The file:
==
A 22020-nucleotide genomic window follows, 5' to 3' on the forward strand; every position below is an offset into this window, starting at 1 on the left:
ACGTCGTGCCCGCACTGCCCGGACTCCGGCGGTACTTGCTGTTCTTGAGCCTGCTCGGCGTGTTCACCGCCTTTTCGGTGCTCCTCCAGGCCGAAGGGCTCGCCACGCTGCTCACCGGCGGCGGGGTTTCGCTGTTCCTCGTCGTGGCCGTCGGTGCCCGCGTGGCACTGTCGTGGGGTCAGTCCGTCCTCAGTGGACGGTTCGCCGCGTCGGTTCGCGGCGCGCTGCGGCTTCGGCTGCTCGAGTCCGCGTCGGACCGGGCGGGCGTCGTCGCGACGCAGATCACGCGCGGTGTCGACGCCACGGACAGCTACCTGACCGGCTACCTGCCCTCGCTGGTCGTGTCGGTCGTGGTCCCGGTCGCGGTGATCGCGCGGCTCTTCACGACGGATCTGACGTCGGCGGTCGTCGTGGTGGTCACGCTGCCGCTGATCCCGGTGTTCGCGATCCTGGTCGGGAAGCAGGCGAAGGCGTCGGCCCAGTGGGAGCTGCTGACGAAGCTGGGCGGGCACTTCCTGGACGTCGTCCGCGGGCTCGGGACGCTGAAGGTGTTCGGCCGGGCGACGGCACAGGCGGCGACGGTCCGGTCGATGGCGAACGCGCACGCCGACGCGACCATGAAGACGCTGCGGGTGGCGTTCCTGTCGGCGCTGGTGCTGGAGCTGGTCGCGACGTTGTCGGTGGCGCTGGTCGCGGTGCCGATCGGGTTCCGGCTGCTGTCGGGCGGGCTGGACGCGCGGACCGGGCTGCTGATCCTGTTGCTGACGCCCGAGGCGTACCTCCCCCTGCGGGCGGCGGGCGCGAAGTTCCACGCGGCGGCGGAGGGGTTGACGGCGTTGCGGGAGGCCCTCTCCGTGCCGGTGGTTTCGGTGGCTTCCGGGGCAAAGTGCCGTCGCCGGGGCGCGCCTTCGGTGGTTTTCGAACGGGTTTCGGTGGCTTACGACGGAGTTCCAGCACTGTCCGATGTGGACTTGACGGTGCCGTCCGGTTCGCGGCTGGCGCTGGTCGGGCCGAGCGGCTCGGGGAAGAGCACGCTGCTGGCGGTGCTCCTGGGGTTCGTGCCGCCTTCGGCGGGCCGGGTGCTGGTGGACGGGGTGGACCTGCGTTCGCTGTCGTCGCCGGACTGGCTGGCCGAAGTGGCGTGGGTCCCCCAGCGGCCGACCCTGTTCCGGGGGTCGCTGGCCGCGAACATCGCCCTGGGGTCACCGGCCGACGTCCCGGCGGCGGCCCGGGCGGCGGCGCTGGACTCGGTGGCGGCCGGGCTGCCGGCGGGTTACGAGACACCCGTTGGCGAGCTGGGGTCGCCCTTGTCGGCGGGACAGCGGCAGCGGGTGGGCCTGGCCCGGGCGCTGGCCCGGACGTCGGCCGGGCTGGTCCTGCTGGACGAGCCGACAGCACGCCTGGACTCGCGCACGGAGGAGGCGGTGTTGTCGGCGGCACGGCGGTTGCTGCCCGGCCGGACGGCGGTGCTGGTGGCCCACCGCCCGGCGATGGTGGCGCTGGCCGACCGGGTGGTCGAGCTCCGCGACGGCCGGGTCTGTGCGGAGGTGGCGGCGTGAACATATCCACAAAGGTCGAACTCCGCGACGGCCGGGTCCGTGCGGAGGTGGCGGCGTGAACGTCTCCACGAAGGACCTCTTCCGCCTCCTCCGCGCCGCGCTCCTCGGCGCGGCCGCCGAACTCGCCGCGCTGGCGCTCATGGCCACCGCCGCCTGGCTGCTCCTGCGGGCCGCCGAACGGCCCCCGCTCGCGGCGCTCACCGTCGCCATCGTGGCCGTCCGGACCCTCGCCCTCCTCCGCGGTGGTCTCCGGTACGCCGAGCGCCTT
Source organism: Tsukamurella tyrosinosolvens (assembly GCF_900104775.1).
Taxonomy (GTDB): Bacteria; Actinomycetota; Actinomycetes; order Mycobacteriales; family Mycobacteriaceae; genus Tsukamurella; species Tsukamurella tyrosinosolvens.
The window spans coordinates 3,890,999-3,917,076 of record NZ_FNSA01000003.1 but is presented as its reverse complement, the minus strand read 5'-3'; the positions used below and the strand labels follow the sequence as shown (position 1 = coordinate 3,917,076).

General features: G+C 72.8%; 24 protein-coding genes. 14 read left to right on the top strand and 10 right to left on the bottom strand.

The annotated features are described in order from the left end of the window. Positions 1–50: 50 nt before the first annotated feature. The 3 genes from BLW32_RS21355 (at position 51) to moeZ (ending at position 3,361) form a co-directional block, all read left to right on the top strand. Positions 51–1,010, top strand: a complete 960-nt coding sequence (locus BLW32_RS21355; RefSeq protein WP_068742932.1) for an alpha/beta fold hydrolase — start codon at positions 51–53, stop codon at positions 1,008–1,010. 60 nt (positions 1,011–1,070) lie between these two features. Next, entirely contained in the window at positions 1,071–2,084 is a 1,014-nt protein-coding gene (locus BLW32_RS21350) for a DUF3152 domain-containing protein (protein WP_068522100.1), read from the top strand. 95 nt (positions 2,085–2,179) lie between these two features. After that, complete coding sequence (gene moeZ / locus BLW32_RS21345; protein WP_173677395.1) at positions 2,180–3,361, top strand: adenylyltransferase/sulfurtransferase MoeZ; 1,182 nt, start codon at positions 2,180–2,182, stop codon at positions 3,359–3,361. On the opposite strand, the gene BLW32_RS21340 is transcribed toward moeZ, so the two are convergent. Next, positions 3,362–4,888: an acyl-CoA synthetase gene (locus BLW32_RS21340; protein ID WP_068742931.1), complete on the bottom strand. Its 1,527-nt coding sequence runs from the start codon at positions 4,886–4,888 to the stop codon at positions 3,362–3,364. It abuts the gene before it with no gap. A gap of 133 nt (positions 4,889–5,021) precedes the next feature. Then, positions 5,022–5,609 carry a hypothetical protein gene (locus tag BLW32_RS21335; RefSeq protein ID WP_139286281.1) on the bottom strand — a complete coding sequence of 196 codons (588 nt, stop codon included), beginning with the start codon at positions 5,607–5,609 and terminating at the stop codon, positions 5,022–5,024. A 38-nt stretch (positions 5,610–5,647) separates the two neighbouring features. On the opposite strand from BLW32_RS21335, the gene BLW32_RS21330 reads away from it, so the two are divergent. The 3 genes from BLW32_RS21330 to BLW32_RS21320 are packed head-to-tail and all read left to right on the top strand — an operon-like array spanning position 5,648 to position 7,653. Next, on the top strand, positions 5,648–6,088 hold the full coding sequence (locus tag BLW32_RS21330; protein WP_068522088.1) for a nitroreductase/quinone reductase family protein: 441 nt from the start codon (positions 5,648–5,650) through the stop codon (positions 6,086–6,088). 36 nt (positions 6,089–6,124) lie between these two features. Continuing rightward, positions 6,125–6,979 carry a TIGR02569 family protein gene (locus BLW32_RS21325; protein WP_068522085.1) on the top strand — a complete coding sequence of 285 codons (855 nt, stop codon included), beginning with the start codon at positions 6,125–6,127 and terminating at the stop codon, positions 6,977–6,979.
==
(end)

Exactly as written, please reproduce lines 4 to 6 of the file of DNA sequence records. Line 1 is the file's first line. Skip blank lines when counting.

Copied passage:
Taxonomy (GTDB): Bacteria; Actinomycetota; Actinomycetes; order Mycobacteriales; family Mycobacteriaceae; genus Tsukamurella; species Tsukamurella tyrosinosolvens.
The window spans coordinates 3,890,999-3,917,076 of record NZ_FNSA01000003.1 but is presented as its reverse complement, the minus strand read 5'-3'; the positions used below and the strand labels follow the sequence as shown (position 1 = coordinate 3,917,076).

General features: G+C 72.8%; 24 protein-coding genes. 14 read left to right on the top strand and 10 right to left on the bottom strand.